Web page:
But if Microsoft can smooth the waters with Passport, acquiescence may follow, analysts say.

"I see (the Passport network) as a way to hook the enterprise into the equation," said Gartner analyst David Smith.

Directing commerce
So-called e-wallet software such as Passport stores commonly requested, vital information such as a login name, shipping address and credit card number. Such services are becoming key leverage points for controlling how consumers and businesses use the Internet.

AOL Time Warner has a similar service called Screen Name Service as well as a Quick Checkout shopping tool that was first unveiled in November 1998. In July, AOL made a $100 million investment in online retailer, which was largely seen as a competitive move aimed at Microsoft and intended to boost AOL's e-wallet service.

Microsoft isn't just planning to offer subscription-based Web services to consumers and businesses. Like rivals IBM, Sun Microsystems and Oracle, the company is also selling a family of e-business software that serves as the underlying plumbing that will allow businesses to run and create their own Web services.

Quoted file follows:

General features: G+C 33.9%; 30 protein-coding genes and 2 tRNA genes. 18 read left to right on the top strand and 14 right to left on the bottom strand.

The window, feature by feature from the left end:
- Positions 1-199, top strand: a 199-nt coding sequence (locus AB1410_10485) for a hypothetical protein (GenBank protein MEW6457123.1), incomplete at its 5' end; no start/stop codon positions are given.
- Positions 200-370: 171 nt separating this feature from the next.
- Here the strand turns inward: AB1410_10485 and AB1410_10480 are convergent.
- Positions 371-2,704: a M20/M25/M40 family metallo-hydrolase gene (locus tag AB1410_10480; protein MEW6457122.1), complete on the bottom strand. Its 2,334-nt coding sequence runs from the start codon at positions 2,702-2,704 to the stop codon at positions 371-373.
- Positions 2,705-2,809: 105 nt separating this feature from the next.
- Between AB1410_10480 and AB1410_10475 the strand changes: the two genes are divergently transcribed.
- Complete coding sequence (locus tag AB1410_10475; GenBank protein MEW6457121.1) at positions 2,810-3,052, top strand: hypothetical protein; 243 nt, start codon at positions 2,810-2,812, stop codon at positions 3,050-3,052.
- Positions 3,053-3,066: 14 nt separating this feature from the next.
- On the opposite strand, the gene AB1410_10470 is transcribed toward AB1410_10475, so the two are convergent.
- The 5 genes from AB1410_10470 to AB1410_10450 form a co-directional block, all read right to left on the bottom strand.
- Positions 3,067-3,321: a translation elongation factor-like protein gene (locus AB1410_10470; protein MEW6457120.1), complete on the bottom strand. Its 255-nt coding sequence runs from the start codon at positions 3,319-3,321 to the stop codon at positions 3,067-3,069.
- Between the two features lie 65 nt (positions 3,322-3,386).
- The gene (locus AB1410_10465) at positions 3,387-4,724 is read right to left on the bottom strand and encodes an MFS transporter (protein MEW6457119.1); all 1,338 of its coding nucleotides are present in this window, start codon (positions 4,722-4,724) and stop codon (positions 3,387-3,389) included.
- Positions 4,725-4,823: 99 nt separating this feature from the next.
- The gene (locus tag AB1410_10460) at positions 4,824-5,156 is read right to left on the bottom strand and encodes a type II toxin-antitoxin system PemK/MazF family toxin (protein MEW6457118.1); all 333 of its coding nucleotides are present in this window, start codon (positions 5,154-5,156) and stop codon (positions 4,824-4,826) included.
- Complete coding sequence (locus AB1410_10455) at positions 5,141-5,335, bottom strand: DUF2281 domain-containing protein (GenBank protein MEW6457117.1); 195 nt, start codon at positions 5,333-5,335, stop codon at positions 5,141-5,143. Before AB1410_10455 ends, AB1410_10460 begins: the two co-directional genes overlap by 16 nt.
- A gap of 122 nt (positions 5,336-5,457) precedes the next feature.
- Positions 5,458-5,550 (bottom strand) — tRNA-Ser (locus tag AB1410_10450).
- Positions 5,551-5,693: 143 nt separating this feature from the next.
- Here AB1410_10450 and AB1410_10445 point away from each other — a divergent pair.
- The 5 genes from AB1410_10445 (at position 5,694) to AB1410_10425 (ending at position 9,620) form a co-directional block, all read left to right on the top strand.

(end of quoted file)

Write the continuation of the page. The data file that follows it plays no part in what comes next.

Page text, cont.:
Sun executives said healthy competition is needed in the authentication market, or Microsoft could develop a stranglehold in the market. To counteract Microsoft, Sun plans to announce partners, such as banks and insurance companies, that will offer their own authentication services. Sun declined to state which companies are potential partners, but AOL Time Warner is said to be working on developing its own Web services for consumers.

Passport will perform a function in the corporate world similar to the one it does in the consumer world, Microsoft executives say. With Passport, corporate buying departments will establish a common identity that they can use at any Passport-conversant site. Right now, corporate buyers have to establish a different identity and password with each individual site or customer.

Simplifying authentication will also help developers, Microsoft's Arbogast added, because they won't have to develop independent ID mechanisms.

The effort will begin in earnest in November. Microsoft representatives will also speak to government agencies about the plan. Though the company does not believe government regulation will be required to preserve security or identities, the subject is open for debate.